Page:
Project “Cross-National Comparison of Multi-Cultural Conviviality”

“Cross-National Comparison of eMulti-Cultural Conviviality’”

Key questions

  • How do we envision the ideal multiculturally convivial society? What policies can we enact in order to realize such a society?
  • What is the current state, or future vision, of the “Tohoku Model of Multicultural Conviviality” largely made up of agricultural villages?

Research Purpose and Approach

The increase in international migration, inflicted by the rapid progression of globalization, is altering our accepted understanding of the state with “the citizen” as society’s main constituent. While developed countries are dealing with aging societies with low fertility, other regions suffer from population explosion. Under these extreme conditions, there is mounting pressure towards accepting/deporting immigrants. At the same time, a rise in rejection of minorities and ethnocentric nationalism is also becoming evident. Japan, having entered an era of depopulation, is considering immigration at a pace that exceeds the current acceptance capacity in order for its society to continue. Policy issues concerning the construction of a multiculturally convivial society are also being debated.

This project, central to the multicultural conviviality aspect of our GCOE, will conduct a cross-national comparison of countries selected based on their relevance to the above-mentioned issues and analyze each country’s efforts. While considering the differences and similarities among countries’ situations and the various ways in which they receive foreigners, we aim to produce research findings that will be useful in seeking an ideal model of a multiculturally convivial society for Japan. More specifically, we will collaborate with professionals in the field of multicultural conviviality and carry out our research by pursuing (1) a legal system for integrating immigrants; (2) a language education policy; and (3) human resource development in a multiculturally convivial society.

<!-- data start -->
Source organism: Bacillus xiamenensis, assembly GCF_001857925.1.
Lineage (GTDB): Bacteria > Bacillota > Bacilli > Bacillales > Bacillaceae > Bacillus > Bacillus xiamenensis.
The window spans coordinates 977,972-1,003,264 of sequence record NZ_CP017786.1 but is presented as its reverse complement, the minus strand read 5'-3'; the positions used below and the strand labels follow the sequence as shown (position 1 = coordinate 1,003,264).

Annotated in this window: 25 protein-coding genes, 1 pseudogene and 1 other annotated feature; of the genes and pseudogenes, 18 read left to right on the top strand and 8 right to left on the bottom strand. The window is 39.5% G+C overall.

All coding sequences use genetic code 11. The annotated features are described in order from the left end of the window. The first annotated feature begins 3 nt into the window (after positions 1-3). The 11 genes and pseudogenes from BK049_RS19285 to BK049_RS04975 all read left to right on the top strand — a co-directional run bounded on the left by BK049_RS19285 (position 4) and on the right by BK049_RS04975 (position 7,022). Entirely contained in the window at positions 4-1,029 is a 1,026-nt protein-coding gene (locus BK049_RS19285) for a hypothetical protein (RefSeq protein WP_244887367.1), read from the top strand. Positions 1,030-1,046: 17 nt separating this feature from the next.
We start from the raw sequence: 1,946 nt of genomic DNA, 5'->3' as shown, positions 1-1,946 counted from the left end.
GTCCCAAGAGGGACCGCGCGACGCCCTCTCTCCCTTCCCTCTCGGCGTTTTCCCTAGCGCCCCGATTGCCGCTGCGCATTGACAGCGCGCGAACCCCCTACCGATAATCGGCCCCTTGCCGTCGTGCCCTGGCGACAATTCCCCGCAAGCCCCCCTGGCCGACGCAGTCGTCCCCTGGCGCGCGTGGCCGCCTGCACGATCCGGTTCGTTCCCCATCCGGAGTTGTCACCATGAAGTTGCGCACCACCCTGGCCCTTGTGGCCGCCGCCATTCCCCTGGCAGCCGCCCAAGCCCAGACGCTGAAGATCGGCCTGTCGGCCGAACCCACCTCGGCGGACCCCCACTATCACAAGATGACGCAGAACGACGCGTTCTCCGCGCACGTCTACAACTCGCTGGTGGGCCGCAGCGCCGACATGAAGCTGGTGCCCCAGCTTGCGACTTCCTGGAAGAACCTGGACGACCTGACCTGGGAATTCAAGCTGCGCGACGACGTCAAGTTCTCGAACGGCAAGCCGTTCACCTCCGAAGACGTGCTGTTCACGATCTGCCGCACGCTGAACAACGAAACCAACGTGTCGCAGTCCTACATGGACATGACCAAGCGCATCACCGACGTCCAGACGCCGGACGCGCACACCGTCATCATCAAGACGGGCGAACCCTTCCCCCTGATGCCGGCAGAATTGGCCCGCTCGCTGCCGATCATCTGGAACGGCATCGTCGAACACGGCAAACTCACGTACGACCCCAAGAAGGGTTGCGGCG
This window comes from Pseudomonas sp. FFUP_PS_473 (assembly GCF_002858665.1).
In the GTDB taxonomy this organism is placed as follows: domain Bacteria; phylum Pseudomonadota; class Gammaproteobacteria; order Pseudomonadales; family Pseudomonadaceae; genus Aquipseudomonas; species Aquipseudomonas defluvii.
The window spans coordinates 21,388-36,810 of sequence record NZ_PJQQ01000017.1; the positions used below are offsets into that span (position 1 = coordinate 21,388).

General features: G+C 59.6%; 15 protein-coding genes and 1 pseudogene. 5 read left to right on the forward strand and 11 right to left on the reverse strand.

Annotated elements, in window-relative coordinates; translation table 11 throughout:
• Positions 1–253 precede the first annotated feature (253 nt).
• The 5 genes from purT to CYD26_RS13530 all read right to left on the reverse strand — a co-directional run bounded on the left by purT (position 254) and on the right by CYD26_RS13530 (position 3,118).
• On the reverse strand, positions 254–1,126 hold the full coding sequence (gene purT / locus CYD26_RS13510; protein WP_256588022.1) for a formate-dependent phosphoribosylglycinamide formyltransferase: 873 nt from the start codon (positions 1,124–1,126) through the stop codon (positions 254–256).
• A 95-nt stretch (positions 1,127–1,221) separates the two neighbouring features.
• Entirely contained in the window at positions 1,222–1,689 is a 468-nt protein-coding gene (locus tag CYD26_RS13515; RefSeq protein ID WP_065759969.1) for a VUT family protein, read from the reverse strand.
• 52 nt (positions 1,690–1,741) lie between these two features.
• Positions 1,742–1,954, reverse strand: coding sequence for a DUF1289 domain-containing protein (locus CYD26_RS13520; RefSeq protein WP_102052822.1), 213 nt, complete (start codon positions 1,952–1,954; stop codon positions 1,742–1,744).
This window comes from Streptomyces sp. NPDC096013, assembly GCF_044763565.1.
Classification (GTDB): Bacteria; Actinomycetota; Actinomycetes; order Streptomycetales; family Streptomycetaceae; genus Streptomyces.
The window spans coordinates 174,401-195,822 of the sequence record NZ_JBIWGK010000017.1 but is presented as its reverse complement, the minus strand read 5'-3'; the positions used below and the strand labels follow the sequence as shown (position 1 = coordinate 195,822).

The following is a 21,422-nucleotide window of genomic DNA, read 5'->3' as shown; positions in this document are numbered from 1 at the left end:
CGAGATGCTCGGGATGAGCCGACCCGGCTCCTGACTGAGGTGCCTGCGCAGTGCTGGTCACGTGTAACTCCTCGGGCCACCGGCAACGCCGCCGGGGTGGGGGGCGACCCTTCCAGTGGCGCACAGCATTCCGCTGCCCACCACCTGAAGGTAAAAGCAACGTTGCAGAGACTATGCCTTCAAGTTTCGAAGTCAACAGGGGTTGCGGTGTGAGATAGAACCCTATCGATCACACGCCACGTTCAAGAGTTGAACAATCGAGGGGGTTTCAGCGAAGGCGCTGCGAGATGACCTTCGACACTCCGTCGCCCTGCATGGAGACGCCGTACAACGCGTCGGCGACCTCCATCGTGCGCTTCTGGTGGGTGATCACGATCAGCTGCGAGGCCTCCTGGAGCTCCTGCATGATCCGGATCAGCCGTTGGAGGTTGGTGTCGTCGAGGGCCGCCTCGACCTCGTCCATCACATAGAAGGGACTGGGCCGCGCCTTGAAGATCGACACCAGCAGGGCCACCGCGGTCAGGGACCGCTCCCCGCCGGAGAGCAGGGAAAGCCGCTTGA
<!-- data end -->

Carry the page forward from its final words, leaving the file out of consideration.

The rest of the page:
One of our key survey areas is the Tohoku Region. Due to the shortage of successors in rural areas, the number of foreign spouses is increasing in this region, and there exists a link between this growing population of foreign spouses and regional communities. This link will most likely be a key factor in our project. In addition, we will integrate gender studies research into our examination of foreign spouses in order to seek an ideal paradigm for the “Tohoku Model of Multicultural Conviviality.”

Research Activities

We launched this project with professionals in the Tohoku Region in December 2008 and have continued interviews and academic seminars since then. We are considering different subjects and methods for conducting surveys in preparation for the formal investigation after FY2010 while a network on multicultural conviviality in the Tohoku Region has gradually developed.

In terms of research target of cross-national comparison, we specifically focus on Korea that has been rapidly enacting policies in order to realize a multiculturally convivial society. Members from our project visited Korea in February 2009 to interview Korean government officials and individuals concerned. We are to hold an international seminar in Korea and Japan alternately every year to share experiences and to build up discussions over policies. Also, after FY2010 we will sequentially send members of our project to such countries that have been addressing conviviality issues in different ways: the Philippines which sends out immigrants to other countries, Vietnam, and China to conduct a field survey in coordination with research collaborators abroad.

We will make our research achievements available on an online forum as needed and publish the achievement in Japanese, English, and Korea during FY2012.



Project Leader

TOZAWA, Hidenori


Professor, School of Law, Tohoku University

Research Fields

International Politics






Name Affiliated Institution/Organization
SUKEGAWA Yasuhiko Tohoku University, Center for International Exchange (Professor)
YAMAWAKI Keizo Meiji University, School of Global Japanese Studies (Professor)
KONDO Atsushi Meijo University, Faculty of Law (Professor)
John F. MORRIS Miyagi Gakuin Women’s University, Department of Intercultural Studies (Professor)
ICHINOSE Tomonori Miyagi University of Education, Faculty of Education (Professor)
IYANAGI Miki Shizuoka University, Faculty of Humanities and Social Sciences, Department of Law (Associate Professor)
OMURA Masae Miyagi International Association (Director of Planning and Coordination Section)
OBARA Shinichi Former Director of Planning and Information Section at Sendai International Relations Association
TAMURA Taro Center for Multicultural Information & Assistance (Chief Director)
MIYA Junko Iwate International Association (Executive Manager)
MAKUTA Junko Fukushima International Association (Desk Chief)
LEE Sunhee Tohoku University, School of Law, GCOE (Research Fellow)
YANG Keeho SungKongHoe University, Department of Japanese Studies (Professor)
LEE Eugene Sookmyung Women’s University, Division of Humanities and Social Science (Professor)
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